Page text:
Football coaches between victories, defeats and emotions
Football coaches who have their emotions under control are more successful. This has now been reported in the Sports journal by scientists from Karlsruhe Institute of Technology (KIT) and Goethe University in Frankfurt am Main. Emotions and how they are dealt with have a great impact on the performance of coaches and therefore also the team as a whole. Emotional processes in coaches are cyclic and can become stronger in a crisis. Trainers with great emotional competence, on the other hand, can break through a vicious circle easier.
Researchers at KIT and Goethe University have examined what role emotional factors play in sporting trends. According to their findings, a coach's optimum emotional state improves the performance of the whole team, while the opposite deteriorates it. "As a result, the emotional competence of a coach—in other words their ability at various stages of a season to deal with and control their own feelings and those of the players—is a very important skill," says Darko Jekauc from the Institute of Sports and Sports Science at KIT.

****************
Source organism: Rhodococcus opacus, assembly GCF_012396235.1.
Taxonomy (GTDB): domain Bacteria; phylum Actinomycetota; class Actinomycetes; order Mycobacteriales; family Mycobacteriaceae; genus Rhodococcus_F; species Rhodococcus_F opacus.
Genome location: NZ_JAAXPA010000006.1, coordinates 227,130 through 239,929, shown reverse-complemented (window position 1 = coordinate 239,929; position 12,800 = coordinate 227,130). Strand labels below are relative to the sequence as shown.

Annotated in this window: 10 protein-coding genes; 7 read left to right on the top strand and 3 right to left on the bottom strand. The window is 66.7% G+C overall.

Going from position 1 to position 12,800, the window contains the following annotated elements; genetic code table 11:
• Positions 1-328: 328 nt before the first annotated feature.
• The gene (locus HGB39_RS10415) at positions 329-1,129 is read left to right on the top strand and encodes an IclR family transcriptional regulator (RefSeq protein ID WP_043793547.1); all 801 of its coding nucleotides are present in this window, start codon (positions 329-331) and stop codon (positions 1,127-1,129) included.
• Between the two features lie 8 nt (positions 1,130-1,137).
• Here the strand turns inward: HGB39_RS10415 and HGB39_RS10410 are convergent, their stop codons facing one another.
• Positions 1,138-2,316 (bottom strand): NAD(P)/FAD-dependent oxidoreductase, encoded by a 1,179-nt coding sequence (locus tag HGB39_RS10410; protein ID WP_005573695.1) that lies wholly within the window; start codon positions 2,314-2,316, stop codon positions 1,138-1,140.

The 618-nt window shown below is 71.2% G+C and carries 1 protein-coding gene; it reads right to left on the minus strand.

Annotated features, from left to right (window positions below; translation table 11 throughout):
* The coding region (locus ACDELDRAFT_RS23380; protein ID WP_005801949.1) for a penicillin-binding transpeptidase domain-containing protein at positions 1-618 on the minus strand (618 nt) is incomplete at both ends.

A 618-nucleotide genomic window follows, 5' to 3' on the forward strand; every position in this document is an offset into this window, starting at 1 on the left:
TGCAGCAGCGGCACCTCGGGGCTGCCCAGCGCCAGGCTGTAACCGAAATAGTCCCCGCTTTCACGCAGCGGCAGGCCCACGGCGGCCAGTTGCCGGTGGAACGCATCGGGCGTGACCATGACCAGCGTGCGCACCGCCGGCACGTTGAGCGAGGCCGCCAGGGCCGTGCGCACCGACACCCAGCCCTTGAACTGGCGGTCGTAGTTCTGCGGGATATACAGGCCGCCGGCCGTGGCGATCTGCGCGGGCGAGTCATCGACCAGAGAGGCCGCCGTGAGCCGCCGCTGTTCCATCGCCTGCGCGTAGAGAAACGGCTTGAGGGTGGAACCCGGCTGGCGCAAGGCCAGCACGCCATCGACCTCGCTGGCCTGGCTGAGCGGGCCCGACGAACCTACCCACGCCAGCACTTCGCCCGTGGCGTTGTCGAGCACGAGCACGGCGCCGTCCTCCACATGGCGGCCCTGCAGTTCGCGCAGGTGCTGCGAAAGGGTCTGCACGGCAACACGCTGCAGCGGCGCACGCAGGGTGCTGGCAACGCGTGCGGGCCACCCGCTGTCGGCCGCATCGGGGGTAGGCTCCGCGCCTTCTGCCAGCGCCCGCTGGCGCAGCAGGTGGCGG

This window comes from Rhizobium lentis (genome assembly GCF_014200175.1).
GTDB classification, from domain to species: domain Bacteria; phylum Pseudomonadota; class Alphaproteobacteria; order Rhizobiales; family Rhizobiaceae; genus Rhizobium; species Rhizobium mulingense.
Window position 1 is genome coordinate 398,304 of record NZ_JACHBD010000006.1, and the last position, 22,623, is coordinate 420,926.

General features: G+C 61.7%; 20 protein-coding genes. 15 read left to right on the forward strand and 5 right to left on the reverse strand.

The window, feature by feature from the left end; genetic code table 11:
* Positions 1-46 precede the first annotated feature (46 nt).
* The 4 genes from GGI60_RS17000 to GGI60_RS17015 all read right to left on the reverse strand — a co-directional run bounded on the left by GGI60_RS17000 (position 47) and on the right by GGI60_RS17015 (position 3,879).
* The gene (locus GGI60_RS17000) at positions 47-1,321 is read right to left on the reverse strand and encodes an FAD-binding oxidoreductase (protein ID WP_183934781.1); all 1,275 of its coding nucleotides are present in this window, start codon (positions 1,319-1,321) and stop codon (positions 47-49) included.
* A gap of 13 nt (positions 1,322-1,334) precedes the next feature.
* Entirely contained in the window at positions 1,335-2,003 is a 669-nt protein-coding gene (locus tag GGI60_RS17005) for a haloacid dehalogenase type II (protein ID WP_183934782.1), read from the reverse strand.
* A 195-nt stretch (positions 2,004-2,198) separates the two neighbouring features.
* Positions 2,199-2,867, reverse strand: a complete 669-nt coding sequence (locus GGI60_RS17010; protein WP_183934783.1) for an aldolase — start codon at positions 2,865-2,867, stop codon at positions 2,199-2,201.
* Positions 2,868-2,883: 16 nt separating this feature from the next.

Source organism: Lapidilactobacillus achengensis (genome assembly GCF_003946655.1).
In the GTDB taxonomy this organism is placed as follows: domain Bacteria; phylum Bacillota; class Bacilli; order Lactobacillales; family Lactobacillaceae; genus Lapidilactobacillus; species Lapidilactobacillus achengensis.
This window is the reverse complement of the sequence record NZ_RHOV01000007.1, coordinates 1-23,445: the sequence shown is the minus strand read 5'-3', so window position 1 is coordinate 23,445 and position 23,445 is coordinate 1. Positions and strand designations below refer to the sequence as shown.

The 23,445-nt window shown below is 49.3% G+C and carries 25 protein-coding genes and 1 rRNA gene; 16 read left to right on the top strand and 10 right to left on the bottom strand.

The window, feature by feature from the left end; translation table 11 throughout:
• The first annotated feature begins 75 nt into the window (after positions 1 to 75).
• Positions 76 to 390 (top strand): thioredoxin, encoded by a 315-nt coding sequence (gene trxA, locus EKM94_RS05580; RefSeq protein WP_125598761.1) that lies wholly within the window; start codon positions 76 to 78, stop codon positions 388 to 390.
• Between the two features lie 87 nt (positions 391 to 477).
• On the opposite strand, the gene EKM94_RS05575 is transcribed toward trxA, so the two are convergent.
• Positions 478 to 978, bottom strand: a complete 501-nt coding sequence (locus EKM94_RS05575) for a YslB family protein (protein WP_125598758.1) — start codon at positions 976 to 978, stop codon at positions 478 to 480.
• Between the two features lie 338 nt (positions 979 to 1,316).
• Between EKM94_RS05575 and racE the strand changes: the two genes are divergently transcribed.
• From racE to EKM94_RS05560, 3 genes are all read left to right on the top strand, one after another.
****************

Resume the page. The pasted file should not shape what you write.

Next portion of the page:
The professor for sports psychology and his team have interviewed coaches at amateur and youth level, and found that their emotions go in cycles: "Triggers such as victories and defeats, or progress and stagnation in the development of players are followed by emotional experiences such as joy, anger, fear and helplessness, which become noticeable on a physical, mental or behavioral level," explains Jekauc, giving examples such as goosebumps, increasing blood pressure, brooding, gestures and facial expressions.
The coaches who were interviewed named as a next step a wide variety of strategies on dealing with their surges in emotion. "These range from talking to the players or their family to walking their dog or having a couple of beers after the game," says Jekauc. Coaches who obviously managed to control their emotions felt more balanced and self-confident afterwards. This ultimately also had a positive impact on their job, for example, by dealing with their players more openly and being more focused at work.
Scientists recommend placing greater emphasis on the development of the emotional competence of future coaches in coaching programs.